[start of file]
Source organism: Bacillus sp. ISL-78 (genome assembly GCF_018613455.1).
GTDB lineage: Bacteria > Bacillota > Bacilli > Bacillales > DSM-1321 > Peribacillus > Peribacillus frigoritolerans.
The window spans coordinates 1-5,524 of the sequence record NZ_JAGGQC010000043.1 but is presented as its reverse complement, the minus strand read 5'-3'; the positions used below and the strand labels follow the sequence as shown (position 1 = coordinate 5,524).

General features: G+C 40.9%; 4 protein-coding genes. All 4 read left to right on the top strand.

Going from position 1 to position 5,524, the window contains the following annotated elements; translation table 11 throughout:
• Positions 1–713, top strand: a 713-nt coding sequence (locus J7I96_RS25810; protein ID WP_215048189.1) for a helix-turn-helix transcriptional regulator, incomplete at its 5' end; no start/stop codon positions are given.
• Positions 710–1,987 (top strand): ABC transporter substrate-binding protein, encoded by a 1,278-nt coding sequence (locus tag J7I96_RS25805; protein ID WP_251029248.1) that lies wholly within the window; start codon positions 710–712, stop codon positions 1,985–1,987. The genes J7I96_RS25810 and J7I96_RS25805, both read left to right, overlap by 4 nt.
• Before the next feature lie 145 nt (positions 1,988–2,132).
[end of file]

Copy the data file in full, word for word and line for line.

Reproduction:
Source organism: Bacillus sp. ISL-78 (genome assembly GCF_018613455.1).
GTDB lineage: Bacteria > Bacillota > Bacilli > Bacillales > DSM-1321 > Peribacillus > Peribacillus frigoritolerans.
The window spans coordinates 1-5,524 of the sequence record NZ_JAGGQC010000043.1 but is presented as its reverse complement, the minus strand read 5'-3'; the positions used below and the strand labels follow the sequence as shown (position 1 = coordinate 5,524).

General features: G+C 40.9%; 4 protein-coding genes. All 4 read left to right on the top strand.

Going from position 1 to position 5,524, the window contains the following annotated elements; translation table 11 throughout:
• Positions 1–713, top strand: a 713-nt coding sequence (locus J7I96_RS25810; protein ID WP_215048189.1) for a helix-turn-helix transcriptional regulator, incomplete at its 5' end; no start/stop codon positions are given.
• Positions 710–1,987 (top strand): ABC transporter substrate-binding protein, encoded by a 1,278-nt coding sequence (locus tag J7I96_RS25805; protein ID WP_251029248.1) that lies wholly within the window; start codon positions 710–712, stop codon positions 1,985–1,987. The genes J7I96_RS25810 and J7I96_RS25805, both read left to right, overlap by 4 nt.
• Before the next feature lie 145 nt (positions 1,988–2,132).